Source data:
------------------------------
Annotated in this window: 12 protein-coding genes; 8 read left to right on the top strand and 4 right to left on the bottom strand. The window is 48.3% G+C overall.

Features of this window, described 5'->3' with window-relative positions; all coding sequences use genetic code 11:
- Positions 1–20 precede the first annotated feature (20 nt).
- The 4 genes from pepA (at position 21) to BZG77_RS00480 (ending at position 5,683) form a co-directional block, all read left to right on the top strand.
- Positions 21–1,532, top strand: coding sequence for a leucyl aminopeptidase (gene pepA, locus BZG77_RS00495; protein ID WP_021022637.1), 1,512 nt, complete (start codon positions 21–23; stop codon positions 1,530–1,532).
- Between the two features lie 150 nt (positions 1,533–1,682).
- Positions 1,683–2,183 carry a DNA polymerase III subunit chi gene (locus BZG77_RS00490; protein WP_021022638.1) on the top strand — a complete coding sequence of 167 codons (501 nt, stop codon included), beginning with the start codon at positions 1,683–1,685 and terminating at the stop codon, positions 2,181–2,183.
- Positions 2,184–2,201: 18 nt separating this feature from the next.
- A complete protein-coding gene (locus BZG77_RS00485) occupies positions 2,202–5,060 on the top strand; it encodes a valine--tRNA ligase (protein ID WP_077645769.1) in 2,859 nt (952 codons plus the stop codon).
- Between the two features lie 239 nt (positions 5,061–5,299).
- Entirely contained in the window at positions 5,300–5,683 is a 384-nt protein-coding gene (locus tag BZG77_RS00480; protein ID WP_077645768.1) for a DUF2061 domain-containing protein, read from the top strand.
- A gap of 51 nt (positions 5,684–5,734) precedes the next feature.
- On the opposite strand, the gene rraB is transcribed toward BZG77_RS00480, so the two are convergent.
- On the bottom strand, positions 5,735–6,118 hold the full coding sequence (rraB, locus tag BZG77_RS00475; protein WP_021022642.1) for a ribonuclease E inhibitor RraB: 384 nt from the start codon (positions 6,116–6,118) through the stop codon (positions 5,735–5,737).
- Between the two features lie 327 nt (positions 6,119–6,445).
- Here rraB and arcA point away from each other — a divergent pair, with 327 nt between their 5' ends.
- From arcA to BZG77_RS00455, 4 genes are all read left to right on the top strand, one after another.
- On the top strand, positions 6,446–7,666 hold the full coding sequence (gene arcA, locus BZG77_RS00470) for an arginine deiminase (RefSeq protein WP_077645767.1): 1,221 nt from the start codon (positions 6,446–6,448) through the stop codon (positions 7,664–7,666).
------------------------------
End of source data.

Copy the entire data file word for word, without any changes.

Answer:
Annotated in this window: 12 protein-coding genes; 8 read left to right on the top strand and 4 right to left on the bottom strand. The window is 48.3% G+C overall.

Features of this window, described 5'->3' with window-relative positions; all coding sequences use genetic code 11:
- Positions 1–20 precede the first annotated feature (20 nt).
- The 4 genes from pepA (at position 21) to BZG77_RS00480 (ending at position 5,683) form a co-directional block, all read left to right on the top strand.
- Positions 21–1,532, top strand: coding sequence for a leucyl aminopeptidase (gene pepA, locus BZG77_RS00495; protein ID WP_021022637.1), 1,512 nt, complete (start codon positions 21–23; stop codon positions 1,530–1,532).
- Between the two features lie 150 nt (positions 1,533–1,682).
- Positions 1,683–2,183 carry a DNA polymerase III subunit chi gene (locus BZG77_RS00490; protein WP_021022638.1) on the top strand — a complete coding sequence of 167 codons (501 nt, stop codon included), beginning with the start codon at positions 1,683–1,685 and terminating at the stop codon, positions 2,181–2,183.
- Positions 2,184–2,201: 18 nt separating this feature from the next.
- A complete protein-coding gene (locus BZG77_RS00485) occupies positions 2,202–5,060 on the top strand; it encodes a valine--tRNA ligase (protein ID WP_077645769.1) in 2,859 nt (952 codons plus the stop codon).
- Between the two features lie 239 nt (positions 5,061–5,299).
- Entirely contained in the window at positions 5,300–5,683 is a 384-nt protein-coding gene (locus tag BZG77_RS00480; protein ID WP_077645768.1) for a DUF2061 domain-containing protein, read from the top strand.
- A gap of 51 nt (positions 5,684–5,734) precedes the next feature.
- On the opposite strand, the gene rraB is transcribed toward BZG77_RS00480, so the two are convergent.
- On the bottom strand, positions 5,735–6,118 hold the full coding sequence (rraB, locus tag BZG77_RS00475; protein WP_021022642.1) for a ribonuclease E inhibitor RraB: 384 nt from the start codon (positions 6,116–6,118) through the stop codon (positions 5,735–5,737).
- Between the two features lie 327 nt (positions 6,119–6,445).
- Here rraB and arcA point away from each other — a divergent pair, with 327 nt between their 5' ends.
- From arcA to BZG77_RS00455, 4 genes are all read left to right on the top strand, one after another.
- On the top strand, positions 6,446–7,666 hold the full coding sequence (gene arcA, locus BZG77_RS00470) for an arginine deiminase (RefSeq protein WP_077645767.1): 1,221 nt from the start codon (positions 6,446–6,448) through the stop codon (positions 7,664–7,666).